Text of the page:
I was begging for a surprise, any surprise during this ceremony to wake me up and realize that the Oscars were actually taking place. The first one came in the Best Sound Editing category when Mark Wahlberg said it was a tie (and he made it clear that there was no BS about that), and it ended up going to both “Skyfall” and “Zero Dark Thirty.” Coincidentally, this proved to be the only Oscar “Zero Dark Thirty” (my pick for the best film of 2012) got that entire evening. 007 on the other hand got a lot more love with this and Adele’s win for Best Original Song.
The other big surprise came in the Best Director category when Ang Lee stole Steven Spielberg’s thunder and took it home for “Life of Pi.” That movie proved to be such a visual masterpiece that it was astonishing to see it not sweep all the technical categories. It also served as a necessary reminder of what an endlessly brilliant director Lee is. Remember, this is the same man who gave us “Crouching Tiger Hidden Dragon” and “Brokeback Mountain.”
This year’s show was meant to be a celebration to music. As a result, it felt more like the Tonys than the Academy Awards. Did we really need to see musical numbers from “Chicago” and “Dreamgirls” this year? I’m tempted to say yes because Jennifer Hudson reminded us why she won the Best Supporting Actress Oscar, but by the time they got to the number from “Les Miserables” it felt like I was watching a different show. Thanks for celebrating music, but in the end the Oscars are about the movies.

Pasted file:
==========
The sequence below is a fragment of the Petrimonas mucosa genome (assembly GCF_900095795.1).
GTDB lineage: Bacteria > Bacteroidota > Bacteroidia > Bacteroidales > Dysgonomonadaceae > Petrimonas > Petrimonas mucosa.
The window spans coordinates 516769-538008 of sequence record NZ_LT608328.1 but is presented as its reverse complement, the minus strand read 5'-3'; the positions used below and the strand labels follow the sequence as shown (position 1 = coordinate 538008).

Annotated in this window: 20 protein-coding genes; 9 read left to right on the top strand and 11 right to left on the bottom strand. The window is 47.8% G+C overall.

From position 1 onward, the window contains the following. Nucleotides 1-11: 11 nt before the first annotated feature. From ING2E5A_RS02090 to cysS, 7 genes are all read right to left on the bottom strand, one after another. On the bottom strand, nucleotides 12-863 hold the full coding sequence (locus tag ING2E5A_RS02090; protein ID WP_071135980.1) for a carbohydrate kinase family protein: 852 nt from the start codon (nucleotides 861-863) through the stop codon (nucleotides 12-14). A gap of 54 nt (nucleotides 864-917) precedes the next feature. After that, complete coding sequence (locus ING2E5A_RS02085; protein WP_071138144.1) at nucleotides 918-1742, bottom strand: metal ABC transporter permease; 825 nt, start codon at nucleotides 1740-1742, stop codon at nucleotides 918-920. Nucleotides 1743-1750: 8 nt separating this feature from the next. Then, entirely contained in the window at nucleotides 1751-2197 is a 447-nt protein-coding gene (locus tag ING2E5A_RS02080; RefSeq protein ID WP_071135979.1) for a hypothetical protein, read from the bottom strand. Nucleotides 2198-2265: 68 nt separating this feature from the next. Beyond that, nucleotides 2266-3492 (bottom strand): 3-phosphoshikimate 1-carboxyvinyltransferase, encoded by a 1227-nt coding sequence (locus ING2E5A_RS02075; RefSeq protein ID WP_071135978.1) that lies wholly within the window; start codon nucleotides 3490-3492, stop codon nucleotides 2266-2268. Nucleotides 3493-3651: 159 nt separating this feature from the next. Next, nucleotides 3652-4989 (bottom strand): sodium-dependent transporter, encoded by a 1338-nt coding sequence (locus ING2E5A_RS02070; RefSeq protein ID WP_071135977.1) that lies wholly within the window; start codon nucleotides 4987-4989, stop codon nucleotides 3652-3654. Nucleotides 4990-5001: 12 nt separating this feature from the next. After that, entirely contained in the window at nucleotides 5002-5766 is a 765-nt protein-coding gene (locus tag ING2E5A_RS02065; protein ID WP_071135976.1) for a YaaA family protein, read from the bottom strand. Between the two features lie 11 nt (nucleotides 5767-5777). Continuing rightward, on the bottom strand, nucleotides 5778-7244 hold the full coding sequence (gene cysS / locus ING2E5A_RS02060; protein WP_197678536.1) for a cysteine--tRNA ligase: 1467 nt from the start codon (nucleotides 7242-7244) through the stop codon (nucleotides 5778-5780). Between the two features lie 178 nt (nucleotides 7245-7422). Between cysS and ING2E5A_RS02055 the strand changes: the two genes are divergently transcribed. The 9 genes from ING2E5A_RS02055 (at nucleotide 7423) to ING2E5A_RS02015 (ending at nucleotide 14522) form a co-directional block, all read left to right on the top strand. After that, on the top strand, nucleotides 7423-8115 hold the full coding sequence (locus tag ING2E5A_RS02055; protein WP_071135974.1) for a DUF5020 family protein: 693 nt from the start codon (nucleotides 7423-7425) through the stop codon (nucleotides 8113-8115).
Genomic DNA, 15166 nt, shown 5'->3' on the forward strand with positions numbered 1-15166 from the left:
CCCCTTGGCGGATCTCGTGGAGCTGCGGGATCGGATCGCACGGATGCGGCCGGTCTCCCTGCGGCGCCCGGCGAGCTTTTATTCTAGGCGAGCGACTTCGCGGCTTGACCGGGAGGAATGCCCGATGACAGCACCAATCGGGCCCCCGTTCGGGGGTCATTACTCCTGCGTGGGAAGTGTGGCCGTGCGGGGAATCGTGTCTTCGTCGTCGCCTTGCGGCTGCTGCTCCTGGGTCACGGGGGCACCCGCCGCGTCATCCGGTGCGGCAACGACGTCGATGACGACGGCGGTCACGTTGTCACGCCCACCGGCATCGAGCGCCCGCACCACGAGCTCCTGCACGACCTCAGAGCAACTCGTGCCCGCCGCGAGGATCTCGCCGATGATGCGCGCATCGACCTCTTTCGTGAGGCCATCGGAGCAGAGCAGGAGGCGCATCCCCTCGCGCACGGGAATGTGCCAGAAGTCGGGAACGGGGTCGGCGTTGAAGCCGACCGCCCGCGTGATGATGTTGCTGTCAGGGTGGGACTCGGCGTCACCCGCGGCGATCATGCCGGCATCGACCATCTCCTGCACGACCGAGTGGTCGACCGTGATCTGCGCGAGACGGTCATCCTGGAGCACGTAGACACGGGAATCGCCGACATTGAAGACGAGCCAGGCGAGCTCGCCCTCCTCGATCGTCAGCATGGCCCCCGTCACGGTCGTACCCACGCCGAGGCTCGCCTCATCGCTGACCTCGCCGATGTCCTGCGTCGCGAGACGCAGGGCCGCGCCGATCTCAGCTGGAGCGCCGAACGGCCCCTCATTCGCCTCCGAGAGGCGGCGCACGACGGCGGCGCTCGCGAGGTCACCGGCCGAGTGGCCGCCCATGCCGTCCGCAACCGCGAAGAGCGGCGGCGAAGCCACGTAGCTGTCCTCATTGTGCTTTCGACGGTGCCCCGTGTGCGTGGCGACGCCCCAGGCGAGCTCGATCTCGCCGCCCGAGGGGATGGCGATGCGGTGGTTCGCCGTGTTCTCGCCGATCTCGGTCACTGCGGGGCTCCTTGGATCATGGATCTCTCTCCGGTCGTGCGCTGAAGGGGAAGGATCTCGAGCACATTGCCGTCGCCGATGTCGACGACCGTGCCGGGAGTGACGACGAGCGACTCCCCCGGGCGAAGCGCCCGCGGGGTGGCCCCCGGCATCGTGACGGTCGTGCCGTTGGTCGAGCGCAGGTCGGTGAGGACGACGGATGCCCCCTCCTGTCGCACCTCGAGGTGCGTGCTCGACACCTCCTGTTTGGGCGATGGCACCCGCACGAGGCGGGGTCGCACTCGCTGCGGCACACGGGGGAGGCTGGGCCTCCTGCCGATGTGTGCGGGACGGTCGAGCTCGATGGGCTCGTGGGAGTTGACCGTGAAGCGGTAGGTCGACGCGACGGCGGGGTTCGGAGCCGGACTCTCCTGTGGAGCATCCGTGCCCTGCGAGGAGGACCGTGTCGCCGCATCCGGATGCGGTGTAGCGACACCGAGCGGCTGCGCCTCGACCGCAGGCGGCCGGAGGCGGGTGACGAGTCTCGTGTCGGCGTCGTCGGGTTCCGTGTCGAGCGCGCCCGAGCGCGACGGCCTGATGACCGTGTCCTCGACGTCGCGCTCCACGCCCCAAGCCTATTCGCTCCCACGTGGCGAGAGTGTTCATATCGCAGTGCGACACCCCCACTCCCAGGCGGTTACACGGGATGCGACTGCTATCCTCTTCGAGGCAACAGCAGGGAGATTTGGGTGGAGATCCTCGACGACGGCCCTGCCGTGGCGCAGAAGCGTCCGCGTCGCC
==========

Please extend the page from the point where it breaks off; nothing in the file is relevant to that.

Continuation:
Then there was the “In Memorium” section which always proves to be the most moving portion of the show. The producers even took the time to acknowledge the late film critic Andrew Sarris and included narrations from the dearly departed which lent more meaning to their passing. But even with the appearance of Barbara Streisand singing a song by the late Marvin Hamlisch, the producers still have to explain why Andy Griffith, Ben Gazzara, Alex Karras, Gore Vidal and Larry Harman were missing from this list. Someone always gets left out, but this time it felt like dozens were left in the dust for no good reason.
By the way, wasn’t there supposed to be moment where all the actors who played James Bond appeared together on the stage, or did that moment just happen without us noticing it? Oh well, at least the producers had the good thought of inviting Shirley Bassey back to see one of the greatest Bond theme songs ever composed: “Goldfinger.”
In the end, this Oscar ceremony felt so depressingly inconsequential. It’s like it barely even existed, and I found myself getting far more interested in beating a Facebook friend at a game of Scrabble than I did in watching the show. In retrospect, I think I know how Renee Zellweger felt as even I had trouble keeping my eyes open. People are going to forget about this one really quickly, and by tomorrow no one will remember who won. That’s how forgettable this Oscar ceremony was.